The Very Best Books About Cooking and Food Science And A Defense Of "Food Porn"

Like 1960s Playboys or your favorite dirty VHS, cookbooks have a certain tangibility that online recipes cannot replace.

Jan 18, 2013 at 4:00pm | Leave a comment

Hey, everybody! This is awkward, but I’m sorry that I’m not sorry that I’m going to use the phrase “food porn.”

I know a lot of people hate this phrase, but I adooooore it, dahling. Because really, isn’t it an apt description for shows such as "The Best Thing I Ever Ate" or ANYTHING Nigella Lawson does? Food is a major source of pleasure (at least for me) and looking at pictures of delicious food makes me want to eat as much as looking at pictures of sexy people makes me want to bone, if not more so.  

In this regard, cookbooks are my smut.

Like all smut, my cookbooks made of trees have been mostly replaced by websites. Much like YouPorn and PornTube, websites such as Allrecipes and foodnetwork.com and amazing cooking blogs like Smitten Kitchen have taken food porn off of the page and into the cloud (that is where we keep stuff now, right?), and cookbooks are starting to seem unnecessary. 

But, like 1960s Playboys or your favorite dirty VHS, cookbooks have a certain tangibility that online recipes cannot replace. Allow me to share with you not only my favorite cookbooks, but my favorite books about food science as well.

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Smut Round Up

We will start with cookbooks.

1. Betty Crocker’s New Picture Cookbook, 1961 edition.

Like something out of Betty Draper’s kitchen (I WILL NEVER REFER TO HER BY HER NEW NAME), this cookbook provides you with recipes like Tomato Soufflé Ring and Breaded Brains, served with a side of sexism.

But even if you don’t want to know the difference between English and Russian table service, this cookbook is actually wildly helpful. In addition to weird recipes (like tongue) this tome of housewifery also provides basic recipes like Eggs Benedict and Stuffed Flank Steak that are easy to follow and execute.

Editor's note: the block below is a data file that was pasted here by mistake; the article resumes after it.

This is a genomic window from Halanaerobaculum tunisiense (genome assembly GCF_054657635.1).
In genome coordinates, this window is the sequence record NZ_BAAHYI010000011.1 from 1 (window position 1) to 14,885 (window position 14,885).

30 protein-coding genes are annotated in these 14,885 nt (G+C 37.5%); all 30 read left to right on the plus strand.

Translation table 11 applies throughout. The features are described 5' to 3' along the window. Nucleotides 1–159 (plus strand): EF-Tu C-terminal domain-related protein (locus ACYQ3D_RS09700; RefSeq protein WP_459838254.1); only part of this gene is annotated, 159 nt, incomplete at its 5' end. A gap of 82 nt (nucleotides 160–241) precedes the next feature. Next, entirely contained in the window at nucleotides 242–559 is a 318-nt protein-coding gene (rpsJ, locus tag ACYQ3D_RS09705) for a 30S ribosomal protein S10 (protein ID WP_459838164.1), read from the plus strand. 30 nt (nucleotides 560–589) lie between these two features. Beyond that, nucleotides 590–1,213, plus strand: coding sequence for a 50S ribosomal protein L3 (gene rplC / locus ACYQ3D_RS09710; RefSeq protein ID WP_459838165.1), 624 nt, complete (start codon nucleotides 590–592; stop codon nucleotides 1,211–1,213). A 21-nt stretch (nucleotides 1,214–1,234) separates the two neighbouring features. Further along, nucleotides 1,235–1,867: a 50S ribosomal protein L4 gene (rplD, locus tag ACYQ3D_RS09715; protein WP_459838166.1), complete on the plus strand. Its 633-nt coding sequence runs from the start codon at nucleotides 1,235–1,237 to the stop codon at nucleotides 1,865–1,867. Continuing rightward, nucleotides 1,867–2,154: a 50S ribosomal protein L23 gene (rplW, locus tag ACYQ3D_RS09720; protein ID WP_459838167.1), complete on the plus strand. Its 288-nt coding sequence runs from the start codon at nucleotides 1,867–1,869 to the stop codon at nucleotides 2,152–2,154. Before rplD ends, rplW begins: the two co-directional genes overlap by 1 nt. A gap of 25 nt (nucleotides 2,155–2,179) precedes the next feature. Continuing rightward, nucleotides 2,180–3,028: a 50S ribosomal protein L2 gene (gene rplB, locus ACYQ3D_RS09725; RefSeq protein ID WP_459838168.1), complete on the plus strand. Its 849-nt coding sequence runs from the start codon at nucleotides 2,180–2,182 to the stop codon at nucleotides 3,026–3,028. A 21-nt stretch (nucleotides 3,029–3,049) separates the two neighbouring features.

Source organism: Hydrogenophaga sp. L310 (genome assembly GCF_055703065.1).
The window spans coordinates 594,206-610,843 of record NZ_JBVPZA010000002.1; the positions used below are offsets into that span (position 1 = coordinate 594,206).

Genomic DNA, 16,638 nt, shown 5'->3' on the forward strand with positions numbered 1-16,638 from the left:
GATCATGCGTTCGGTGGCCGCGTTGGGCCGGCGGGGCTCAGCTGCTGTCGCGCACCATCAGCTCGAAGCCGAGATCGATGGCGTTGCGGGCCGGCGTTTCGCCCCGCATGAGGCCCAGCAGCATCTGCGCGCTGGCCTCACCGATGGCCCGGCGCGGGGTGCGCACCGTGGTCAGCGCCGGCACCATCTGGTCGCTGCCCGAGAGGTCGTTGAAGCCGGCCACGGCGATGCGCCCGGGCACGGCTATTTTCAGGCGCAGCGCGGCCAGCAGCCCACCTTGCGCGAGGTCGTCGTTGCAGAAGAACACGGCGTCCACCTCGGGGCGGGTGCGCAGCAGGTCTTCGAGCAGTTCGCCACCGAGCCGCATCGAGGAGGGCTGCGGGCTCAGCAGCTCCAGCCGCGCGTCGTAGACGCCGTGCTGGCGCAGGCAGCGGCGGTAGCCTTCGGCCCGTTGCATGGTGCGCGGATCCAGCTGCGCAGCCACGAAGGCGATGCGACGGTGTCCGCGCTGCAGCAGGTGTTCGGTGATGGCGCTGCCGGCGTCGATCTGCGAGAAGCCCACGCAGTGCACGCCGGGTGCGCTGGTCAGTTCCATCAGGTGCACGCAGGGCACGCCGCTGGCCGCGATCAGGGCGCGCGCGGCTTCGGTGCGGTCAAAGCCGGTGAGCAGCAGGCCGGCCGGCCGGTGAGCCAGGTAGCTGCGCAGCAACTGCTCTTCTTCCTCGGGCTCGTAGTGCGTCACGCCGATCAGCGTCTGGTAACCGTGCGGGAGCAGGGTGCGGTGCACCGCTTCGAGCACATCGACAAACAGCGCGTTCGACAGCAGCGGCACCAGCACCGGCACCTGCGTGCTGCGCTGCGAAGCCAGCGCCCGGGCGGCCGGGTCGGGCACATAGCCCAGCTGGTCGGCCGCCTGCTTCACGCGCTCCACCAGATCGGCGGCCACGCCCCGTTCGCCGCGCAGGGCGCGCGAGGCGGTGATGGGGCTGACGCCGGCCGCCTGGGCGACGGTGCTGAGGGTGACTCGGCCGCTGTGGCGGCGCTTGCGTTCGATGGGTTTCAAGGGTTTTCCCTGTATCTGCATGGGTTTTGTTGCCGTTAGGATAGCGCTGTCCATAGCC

It also shows you how to cut vegetables properly and has a helpful chart elucidating which cuts of meat should be roasted, pan fried, braised, etc. So even if you don’t like cookbooks telling you to have a beverage ready for your weary husband, it’s nice to have a resource that helps you make your own cooked mayonnaise (because salmonella, guys). Also, the pictures are awesome.

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Segmented Livestock!

Note: I realize this particular cookbook may be difficult to purchase, but I recommend hitting up your local used bookstore to find a vaguely sexist cookbook from the 60s. They are a treasure trove of weird recipes and helpful hints only your grandmother would know.

Favorite Recipe: Whipped Cream Cake, because it is whimsical.

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I did not kill that deer.

2. How to Be a Domestic Goddess, Nigella Lawson 

Nigella makes eating fried pork fat look sexy. She also calls them “lardons” which sounds so much more sophisticated than “fried pork fat,” but this is why she is she and I am me. She is the Queen of Food Porn and what I aspire to be.

This particular culinary volume of hers focuses mainly on the baked (both sweet and savory) and is the book that made me realize that I could buy affection with cake. I really think that people like me more because of these recipes. Nigella also has a charming little paragraph at the beginning of each recipe that soothes any fears you may have about a particular pastry. Reading these makes me feel like she’s flirting with me and maybe even caressing my cheek with a wooden spoon. 

Favorite Recipe: Molten Chocolate Baby Cakes, because people will be impressed.

3. Pie, by Ken Haedrich

So obviously, I like baking. I started baking pies in undergrad in an effort to quit stress vomiting in the shower every morning and it’s been a source of therapy ever since. My roommate bought me this book to encourage the habit. He obviously liked eating pie and hated my stress vomiting. Everyone won that day.